Norma Martinez lights up when she speaks about the supportive team she has at her job as a cleaner at the Ralph Bunche elementary school, in Queens.
“We get along like a family, it’s so nice,” she said. “We help one another, that’s the main thing, no arguments. Just do what we have to do and that’s it; complete the job.”
Martinez has been working at PS 132Q, and occasionally at another nearby school, for about three years. This is her first job as a school cleaner after being laid off from a customer service job at a corporate company.
“I decided to apply for anything – anything that I could – so I went to Indeed and got a job cleaning. I enjoy it.”
She says she is the first female cleaner at the school and works with a team of men who are always helpful, especially in “bringing the garbage” down the three flights of stairs as there are no elevators. The teachers are always polite, she said, and the principal is kind and appreciates the work she does.
“He likes what the team does, he’s very pleased about it,” she said.
Work was interrupted last March when she became critically ill with COVID-19 and was hospitalized in the ICU for 10 days. Recuperation was challenging but “little by little” she said she started to feel stronger and started exercising, walking and breathing with ease. She was able to return to work in July and is grateful that she is feeling better.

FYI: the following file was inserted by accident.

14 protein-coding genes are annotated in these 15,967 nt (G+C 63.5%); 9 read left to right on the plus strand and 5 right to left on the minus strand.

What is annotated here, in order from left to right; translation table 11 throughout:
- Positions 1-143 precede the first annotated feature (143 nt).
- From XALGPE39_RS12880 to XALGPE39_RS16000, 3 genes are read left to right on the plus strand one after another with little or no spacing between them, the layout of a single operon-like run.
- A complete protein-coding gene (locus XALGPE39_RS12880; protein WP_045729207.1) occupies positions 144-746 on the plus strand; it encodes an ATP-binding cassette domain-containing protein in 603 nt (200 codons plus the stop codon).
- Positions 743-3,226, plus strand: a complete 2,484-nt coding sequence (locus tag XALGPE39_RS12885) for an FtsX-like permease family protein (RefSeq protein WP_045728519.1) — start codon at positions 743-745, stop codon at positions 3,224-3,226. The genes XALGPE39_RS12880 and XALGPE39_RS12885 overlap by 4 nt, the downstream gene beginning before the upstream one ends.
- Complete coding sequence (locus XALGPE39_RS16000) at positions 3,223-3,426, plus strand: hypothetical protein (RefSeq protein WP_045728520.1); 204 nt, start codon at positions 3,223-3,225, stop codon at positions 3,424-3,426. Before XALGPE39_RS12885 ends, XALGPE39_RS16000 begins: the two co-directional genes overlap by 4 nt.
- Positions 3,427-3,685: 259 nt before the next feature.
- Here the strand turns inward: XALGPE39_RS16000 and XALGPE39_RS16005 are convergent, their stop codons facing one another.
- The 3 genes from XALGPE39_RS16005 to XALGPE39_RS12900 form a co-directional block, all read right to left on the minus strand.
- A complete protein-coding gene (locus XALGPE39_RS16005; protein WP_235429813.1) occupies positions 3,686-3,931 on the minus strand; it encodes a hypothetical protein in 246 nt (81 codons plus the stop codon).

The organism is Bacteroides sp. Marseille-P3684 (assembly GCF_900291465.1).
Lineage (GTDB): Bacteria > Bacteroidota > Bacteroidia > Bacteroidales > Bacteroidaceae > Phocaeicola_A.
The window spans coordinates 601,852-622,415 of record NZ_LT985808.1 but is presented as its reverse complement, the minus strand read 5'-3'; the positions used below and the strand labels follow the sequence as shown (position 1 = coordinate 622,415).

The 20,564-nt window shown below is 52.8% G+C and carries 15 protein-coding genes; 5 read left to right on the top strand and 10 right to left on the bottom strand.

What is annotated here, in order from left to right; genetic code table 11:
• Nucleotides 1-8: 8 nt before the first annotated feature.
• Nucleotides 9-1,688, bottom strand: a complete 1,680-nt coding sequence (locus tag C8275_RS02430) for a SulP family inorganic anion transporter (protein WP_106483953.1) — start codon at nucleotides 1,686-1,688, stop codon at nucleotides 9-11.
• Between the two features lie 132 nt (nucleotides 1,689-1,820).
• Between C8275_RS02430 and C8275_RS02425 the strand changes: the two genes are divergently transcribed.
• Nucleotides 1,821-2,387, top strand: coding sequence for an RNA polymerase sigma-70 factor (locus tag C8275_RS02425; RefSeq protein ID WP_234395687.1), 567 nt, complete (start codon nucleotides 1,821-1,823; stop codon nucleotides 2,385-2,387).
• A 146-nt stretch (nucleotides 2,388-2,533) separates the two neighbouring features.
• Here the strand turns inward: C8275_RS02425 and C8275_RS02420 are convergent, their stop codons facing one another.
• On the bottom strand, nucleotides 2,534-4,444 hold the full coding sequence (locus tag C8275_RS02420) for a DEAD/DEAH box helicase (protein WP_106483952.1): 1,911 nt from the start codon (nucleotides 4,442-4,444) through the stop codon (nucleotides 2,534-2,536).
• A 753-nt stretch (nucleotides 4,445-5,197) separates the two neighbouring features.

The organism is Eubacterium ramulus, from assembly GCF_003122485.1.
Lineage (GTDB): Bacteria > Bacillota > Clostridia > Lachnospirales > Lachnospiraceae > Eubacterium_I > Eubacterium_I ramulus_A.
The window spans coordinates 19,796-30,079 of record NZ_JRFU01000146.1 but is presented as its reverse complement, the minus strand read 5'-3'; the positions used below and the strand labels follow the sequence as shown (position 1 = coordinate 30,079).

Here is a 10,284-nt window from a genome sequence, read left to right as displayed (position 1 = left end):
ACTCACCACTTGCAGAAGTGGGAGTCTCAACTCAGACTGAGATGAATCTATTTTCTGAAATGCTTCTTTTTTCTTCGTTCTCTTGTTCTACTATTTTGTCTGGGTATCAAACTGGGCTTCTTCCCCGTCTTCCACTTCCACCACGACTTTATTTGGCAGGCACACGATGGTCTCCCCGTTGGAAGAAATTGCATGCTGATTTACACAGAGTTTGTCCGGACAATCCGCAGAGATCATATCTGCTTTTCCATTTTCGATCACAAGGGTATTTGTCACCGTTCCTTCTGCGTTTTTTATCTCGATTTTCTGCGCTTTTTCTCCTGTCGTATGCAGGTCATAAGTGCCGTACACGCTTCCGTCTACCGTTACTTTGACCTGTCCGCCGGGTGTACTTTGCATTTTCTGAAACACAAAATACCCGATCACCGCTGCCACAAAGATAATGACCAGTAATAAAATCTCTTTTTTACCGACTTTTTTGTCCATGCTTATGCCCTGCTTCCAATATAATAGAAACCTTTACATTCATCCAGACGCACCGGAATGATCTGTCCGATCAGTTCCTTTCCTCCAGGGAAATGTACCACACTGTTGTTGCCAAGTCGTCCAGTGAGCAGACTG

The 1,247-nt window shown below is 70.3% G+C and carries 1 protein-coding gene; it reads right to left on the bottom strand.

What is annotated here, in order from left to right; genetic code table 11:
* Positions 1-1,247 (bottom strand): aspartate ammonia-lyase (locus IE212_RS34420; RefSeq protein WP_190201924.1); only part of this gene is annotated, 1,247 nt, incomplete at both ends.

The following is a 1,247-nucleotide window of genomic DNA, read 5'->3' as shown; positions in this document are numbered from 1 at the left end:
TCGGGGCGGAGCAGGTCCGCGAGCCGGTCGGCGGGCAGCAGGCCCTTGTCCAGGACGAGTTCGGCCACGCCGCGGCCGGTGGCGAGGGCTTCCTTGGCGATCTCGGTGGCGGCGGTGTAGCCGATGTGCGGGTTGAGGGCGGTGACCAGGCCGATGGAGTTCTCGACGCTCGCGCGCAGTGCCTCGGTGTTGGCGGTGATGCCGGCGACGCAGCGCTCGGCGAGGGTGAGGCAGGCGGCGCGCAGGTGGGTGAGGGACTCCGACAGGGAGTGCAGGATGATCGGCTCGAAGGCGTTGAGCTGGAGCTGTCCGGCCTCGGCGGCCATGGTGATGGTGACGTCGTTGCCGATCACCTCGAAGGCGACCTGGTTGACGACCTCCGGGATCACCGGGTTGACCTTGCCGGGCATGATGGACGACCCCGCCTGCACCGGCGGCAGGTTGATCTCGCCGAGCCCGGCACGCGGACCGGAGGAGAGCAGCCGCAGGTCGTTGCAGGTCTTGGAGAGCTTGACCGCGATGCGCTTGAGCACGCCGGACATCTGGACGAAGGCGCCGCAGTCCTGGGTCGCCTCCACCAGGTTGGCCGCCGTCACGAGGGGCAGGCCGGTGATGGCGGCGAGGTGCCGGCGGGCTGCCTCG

Her workday begins in the afternoon after the students leave. The teachers usually leave at about 2:40 p.m. The cleaning team then has access to all the classrooms that they clean thoroughly, then lock, so that no one can access them until the next day. The school followed a blended learning model most of the year where some students attend in-person and others learn remotely.
Since the pandemic started, the cleaning process has intensified, Martinez said. She now wears two masks, a cap and a face shield, and has a tank on her back that’s filled with a disinfecting solution that is used to spray “the desks, the chairs, everything.” Handrails are also thoroughly cleaned and sweeping and mopping the classrooms and staircases and disinfecting the bathrooms are part of her normal routine.
Martinez enjoys listening to music and spending time outdoors when not working.
“I like to do the walking marathons,” she said. “I miss my Avon Walk and my Revlon Walk – those type of activities in Central Park.”
Martinez looks forward to the days when everybody gets back to normal, enjoying a day at the beach and “just hugging and kissing your family.”